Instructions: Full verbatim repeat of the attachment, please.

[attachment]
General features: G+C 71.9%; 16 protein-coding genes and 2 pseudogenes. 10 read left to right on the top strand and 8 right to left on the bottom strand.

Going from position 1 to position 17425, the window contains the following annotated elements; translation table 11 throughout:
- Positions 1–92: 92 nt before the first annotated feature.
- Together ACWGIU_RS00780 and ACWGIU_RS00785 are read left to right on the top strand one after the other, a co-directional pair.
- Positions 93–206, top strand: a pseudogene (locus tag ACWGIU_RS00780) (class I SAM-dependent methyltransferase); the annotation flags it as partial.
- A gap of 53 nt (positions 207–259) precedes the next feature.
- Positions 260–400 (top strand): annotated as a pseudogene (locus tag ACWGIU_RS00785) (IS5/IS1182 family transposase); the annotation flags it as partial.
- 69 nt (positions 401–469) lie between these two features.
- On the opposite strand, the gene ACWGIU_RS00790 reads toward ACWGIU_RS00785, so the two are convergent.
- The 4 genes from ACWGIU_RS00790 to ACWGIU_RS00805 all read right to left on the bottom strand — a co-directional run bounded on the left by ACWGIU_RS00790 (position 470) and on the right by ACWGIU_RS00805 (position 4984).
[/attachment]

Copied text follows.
General features: G+C 71.9%; 16 protein-coding genes and 2 pseudogenes. 10 read left to right on the top strand and 8 right to left on the bottom strand.

Going from position 1 to position 17425, the window contains the following annotated elements; translation table 11 throughout:
- Positions 1–92: 92 nt before the first annotated feature.
- Together ACWGIU_RS00780 and ACWGIU_RS00785 are read left to right on the top strand one after the other, a co-directional pair.
- Positions 93–206, top strand: a pseudogene (locus tag ACWGIU_RS00780) (class I SAM-dependent methyltransferase); the annotation flags it as partial.
- A gap of 53 nt (positions 207–259) precedes the next feature.
- Positions 260–400 (top strand): annotated as a pseudogene (locus tag ACWGIU_RS00785) (IS5/IS1182 family transposase); the annotation flags it as partial.
- 69 nt (positions 401–469) lie between these two features.
- On the opposite strand, the gene ACWGIU_RS00790 reads toward ACWGIU_RS00785, so the two are convergent.
- The 4 genes from ACWGIU_RS00790 to ACWGIU_RS00805 all read right to left on the bottom strand — a co-directional run bounded on the left by ACWGIU_RS00790 (position 470) and on the right by ACWGIU_RS00805 (position 4984).